The price of crude continued its steep decline, falling below 29 dollars a barrel in midday trade Wednesday, after promises of more oil from Saudi Arabia, the world's largest producer nation.
The price of benchmark Brent crude shed a further 78 cents to 28.80 dollars a barrel.
The day before, Brent fell 1.52 dollars a barrel to 29.58, while the New York market was closed to mark the Independence Day holiday.
Meanwhile, political reaction continued to flood in following Saudi Arabia's surprise announcement late Monday that it would pump an extra 500,000 barrels of oil per day unless prices fell of their own accord.
Saudi Arabia's oil minister Ali Nuaimi added that he was seeking a price level of 25 dollars a barrel for the reference basket of Organization of Petroleum Exporting Countries (OPEC) crudes.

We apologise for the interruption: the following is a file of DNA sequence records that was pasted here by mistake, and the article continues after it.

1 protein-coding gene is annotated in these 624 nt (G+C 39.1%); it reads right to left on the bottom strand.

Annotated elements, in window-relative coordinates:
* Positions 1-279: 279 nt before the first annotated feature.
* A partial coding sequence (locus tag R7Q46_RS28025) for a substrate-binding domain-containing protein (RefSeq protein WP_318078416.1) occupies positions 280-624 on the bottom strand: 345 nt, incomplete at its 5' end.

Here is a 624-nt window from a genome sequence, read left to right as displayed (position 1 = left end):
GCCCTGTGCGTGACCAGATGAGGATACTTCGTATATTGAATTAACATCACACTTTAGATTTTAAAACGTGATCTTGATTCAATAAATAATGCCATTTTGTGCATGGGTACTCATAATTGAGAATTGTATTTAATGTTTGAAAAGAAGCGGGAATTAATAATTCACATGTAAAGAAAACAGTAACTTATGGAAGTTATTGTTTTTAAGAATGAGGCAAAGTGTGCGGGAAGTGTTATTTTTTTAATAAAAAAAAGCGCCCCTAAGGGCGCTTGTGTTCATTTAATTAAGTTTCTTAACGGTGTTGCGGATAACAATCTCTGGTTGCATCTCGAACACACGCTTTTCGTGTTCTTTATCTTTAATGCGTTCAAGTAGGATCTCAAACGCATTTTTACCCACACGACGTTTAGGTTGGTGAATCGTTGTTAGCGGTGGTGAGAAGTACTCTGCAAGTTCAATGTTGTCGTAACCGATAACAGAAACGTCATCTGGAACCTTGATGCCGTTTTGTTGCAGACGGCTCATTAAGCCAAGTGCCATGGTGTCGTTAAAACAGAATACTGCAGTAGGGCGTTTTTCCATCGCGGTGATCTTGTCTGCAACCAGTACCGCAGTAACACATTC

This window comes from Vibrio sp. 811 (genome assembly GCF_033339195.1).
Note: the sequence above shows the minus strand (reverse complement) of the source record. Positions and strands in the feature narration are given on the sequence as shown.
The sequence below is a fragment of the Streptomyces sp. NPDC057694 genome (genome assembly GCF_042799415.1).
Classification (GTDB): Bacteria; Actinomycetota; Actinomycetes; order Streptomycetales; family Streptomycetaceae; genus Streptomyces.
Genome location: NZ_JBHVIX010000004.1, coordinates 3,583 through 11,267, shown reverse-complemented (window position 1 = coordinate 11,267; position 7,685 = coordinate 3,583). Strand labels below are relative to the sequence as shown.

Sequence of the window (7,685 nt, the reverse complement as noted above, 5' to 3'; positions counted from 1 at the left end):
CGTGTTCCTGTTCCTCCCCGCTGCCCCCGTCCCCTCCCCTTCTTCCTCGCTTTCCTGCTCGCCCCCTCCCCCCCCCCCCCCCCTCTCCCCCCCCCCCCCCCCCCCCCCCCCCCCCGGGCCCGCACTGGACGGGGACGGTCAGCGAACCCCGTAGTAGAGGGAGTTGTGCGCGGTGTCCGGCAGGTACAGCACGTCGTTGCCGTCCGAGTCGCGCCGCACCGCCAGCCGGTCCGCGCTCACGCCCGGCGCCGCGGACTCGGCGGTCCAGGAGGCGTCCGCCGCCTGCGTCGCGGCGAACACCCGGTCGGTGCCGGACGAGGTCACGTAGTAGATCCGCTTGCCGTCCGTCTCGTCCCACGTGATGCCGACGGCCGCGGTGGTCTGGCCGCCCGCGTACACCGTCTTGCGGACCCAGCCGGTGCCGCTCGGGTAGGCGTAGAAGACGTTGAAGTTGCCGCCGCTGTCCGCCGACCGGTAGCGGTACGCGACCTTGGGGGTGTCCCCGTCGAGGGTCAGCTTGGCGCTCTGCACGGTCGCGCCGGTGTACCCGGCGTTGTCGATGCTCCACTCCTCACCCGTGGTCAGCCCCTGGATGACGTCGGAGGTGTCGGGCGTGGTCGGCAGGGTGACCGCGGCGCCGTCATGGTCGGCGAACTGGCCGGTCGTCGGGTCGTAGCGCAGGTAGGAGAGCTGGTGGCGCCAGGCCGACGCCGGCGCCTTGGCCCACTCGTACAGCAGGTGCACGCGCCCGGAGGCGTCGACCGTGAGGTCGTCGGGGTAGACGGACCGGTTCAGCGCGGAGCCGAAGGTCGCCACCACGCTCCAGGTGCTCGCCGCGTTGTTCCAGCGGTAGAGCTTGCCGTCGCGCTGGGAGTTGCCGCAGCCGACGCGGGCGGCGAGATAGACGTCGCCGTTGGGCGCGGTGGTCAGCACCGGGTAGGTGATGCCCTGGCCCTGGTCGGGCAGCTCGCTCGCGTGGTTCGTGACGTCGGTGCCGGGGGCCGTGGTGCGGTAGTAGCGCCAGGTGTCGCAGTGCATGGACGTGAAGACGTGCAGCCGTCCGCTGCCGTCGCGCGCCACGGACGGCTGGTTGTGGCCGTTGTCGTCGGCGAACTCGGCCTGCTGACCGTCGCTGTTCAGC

An official Iraqi newspaper on Wednesday accused Saudi Arabia of looking to hurt the interests of OPEC members.
"The Saudi decision is an example of irresponsible behavior aimed at hurting the interests of the member countries of OPEC," charged Babel, run by the eldest son of Iraqi President Saddam Hussein.
In Mexico, president-elect Vicente Fox took a more conciliatory line, saying he would maintain a cautious oil policy to ensure high crude prices do not damage Mexico's export markets.
"We have to be cautious not to raise oil prices excessively, because we would end up paying the price ourselves," he said at a news conference.
Meanwhile, Saudi Arabia was said to be seeking to repair relations with Iran and Iranian oil minister Bijan Zangeneh said Nuaimi had assured him any output increase would be taken within the OPEC framework, not unilaterally.
At the OPEC meeting in June, Iran and Saudi Arabia appeared to be enjoying improved relations and the meeting resulted in a decision described as "a compromise" to increase production by a modest 708,000 barrels a day (bpd) - LONDON (AFP)
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